But the CJI’s panicked reaction in setting up a seven judges bench to overrule this judgement was unlawful. No constitutional provision, statute or convention gives the CJI or any other judge of the Supreme Court the right to nullify an order made by another judge or bench of the Court.
This was judicial misconduct.
The press which has over the years succumbed to the ridiculous threat of Contempt proceedings also did not tell the people that two out of the seven hand-picked judges refused to participate in this farcical circus. They told the CJI that they would not be complicit in his self-serving self-preserving charade. But the press was too scared to report this.
The Chief Justice was not protecting his questionable and extra-judicial authority to act as Master of the Roster. He was protecting his own skin and was hand-picking a bench that would assuredly exonerate him, and effectively prevent and pre-empt an inquiry into the underlying grievances and accusations of malfeasance.
The Fantastic-Four have thrown down the gauntlet for all Indians. Having given their life to the cause of justice, they have told us in so many words that the situation is beyond their control.
They have shown us only one letter so far, which they had written to the CJI. We can’t be sure that there aren’t many other letters addressed to the CJI – by them and others – where he has been called out.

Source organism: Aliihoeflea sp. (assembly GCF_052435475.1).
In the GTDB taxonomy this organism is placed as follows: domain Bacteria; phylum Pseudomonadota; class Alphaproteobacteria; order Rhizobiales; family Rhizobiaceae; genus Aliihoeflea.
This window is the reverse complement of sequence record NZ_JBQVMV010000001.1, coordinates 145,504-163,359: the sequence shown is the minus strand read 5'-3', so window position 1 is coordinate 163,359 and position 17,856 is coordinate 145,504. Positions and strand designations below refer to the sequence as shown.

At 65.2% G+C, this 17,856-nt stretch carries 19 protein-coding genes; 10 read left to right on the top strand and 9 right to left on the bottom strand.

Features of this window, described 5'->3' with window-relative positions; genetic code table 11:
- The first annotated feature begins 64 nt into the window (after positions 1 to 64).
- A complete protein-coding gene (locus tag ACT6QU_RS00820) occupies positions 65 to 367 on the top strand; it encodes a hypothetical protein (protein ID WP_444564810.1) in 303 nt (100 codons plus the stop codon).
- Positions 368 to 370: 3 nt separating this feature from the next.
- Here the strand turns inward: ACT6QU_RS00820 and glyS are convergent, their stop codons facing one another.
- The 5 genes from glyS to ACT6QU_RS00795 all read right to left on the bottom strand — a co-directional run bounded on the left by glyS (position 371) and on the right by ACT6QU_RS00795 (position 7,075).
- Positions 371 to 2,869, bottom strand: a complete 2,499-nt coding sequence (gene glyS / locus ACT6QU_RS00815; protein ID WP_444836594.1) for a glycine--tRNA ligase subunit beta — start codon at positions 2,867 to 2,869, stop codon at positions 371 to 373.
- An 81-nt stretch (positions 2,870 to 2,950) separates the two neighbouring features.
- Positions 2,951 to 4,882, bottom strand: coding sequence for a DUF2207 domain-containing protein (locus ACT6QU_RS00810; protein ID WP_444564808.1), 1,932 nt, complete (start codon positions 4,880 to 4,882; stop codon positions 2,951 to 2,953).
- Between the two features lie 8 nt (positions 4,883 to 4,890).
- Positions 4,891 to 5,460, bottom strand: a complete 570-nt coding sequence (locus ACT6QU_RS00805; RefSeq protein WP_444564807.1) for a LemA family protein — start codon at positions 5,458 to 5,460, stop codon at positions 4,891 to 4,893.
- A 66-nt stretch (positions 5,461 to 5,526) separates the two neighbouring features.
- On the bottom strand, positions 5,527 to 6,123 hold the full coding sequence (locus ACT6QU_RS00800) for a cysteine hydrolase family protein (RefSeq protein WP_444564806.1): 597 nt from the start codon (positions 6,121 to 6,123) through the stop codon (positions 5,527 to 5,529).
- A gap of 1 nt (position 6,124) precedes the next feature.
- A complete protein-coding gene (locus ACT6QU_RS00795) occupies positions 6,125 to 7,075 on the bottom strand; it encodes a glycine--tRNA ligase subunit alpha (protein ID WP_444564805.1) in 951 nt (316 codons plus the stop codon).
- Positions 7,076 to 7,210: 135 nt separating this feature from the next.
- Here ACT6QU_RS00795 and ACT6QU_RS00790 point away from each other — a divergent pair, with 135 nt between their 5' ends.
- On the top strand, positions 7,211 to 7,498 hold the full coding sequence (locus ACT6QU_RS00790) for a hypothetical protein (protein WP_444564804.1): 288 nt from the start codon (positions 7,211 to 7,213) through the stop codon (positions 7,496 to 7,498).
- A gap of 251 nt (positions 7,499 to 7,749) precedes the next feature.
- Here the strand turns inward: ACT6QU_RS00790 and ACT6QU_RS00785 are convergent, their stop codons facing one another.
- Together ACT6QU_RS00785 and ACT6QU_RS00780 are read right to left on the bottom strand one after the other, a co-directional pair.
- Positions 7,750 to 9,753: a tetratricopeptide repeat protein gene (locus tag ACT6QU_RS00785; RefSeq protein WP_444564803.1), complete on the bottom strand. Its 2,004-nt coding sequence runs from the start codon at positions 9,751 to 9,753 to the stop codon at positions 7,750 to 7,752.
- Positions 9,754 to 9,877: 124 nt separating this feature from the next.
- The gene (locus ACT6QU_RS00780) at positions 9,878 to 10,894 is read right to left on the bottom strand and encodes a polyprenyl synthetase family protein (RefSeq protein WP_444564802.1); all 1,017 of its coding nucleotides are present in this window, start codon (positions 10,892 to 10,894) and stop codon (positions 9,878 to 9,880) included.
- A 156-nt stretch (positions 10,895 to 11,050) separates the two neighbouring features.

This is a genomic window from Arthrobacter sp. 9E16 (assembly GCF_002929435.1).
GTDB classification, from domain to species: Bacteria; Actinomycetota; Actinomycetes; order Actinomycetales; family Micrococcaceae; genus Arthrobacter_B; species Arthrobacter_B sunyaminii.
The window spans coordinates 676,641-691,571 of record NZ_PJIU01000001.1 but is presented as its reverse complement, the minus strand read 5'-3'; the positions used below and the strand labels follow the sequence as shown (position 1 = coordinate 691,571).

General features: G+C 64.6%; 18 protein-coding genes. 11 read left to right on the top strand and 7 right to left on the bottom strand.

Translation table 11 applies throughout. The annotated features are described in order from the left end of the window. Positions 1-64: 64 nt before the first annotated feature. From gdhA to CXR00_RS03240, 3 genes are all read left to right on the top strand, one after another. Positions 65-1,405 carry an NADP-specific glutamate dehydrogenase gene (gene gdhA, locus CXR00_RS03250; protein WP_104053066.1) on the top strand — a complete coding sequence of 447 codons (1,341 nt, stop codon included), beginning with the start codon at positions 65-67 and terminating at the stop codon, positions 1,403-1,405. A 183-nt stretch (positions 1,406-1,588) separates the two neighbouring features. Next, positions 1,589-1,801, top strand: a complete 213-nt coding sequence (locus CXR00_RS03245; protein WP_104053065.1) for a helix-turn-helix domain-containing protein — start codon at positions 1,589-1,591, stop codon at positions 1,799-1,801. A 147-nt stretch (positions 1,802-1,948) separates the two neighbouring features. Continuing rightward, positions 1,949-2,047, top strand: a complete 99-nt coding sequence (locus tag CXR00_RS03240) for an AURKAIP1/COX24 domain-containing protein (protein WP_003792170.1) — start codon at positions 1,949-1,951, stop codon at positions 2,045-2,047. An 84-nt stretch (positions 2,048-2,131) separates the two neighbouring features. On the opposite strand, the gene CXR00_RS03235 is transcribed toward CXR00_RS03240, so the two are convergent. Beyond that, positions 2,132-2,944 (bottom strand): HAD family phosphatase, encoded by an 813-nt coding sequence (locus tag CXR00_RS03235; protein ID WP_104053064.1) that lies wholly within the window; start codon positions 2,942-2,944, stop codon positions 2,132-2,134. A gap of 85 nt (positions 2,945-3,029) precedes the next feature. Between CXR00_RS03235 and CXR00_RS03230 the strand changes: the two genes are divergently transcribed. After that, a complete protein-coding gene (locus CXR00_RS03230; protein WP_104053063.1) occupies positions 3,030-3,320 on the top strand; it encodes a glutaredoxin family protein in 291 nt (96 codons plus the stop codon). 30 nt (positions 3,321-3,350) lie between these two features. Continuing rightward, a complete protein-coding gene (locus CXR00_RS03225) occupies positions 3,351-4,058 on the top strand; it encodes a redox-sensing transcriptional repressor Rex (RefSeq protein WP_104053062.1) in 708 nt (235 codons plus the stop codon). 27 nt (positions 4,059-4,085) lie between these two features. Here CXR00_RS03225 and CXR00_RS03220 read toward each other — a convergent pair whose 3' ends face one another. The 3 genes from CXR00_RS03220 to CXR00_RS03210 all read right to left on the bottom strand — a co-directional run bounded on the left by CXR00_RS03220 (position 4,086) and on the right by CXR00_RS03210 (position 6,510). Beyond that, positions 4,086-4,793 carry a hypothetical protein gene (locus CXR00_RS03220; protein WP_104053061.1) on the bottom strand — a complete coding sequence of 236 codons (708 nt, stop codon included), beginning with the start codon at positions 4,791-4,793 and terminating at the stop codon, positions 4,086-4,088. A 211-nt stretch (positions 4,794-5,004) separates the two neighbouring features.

Surely there must have been something more than a desire to see his name on yet one more official file, which motivated Justice Chelameswar to demand that the deliberations of the Collegium be recorded.
Surely there must have been something more than a desire to get a few rupees in fees, which motivated Dushyant Dave to demand in open court that the Supreme Court not deny Kalikho Pul’s widow and sons legitimate demand to find out whether Pul’s specific allegations of corruption against Chief Justice Khehar, Chief Justice Dipak Mishra and President Pranab Mukherjee were true or not.
Surely Prashant Bhushan’s incessant demands for answers in dark matters can’t be motivated only by a desire to make headlines.
The Fantastic-Four’s press conference is positive evidence that something is very very wrong. So wrong in fact, that even the highest judges of this country are powerless to fix things by a judicial order.
This is not an “internal matter” or “difference of opinion” of, or in the Supreme Court as the TV shouting heads would have us believe. This is a fundamental issue of judicial corruption, of judicial tyranny, and of the very safety of our judicial order.
Neither the Attorney General, nor the government’s silver-tongued spokespersons can simply wish away this momentous revelation.
It is for each and every citizen of this country, and for each and every parliamentarian to rise above politicking and to come together to demand answers.
Harpreet Singh Giani is an Advocate (in India and Dubai DIFC) and a Barrister (England & Wales). He based out of London but practices law in all three jurisdictions.
He is a student of jurisprudence and judicial ethics and commentates frequently on issues of judicial probity (and lack of it).
Disclaimer: The views expressed in this article are of the author and Bar & Bench does not necessarily hold the same views. Bar & Bench does not take responsibility for the same.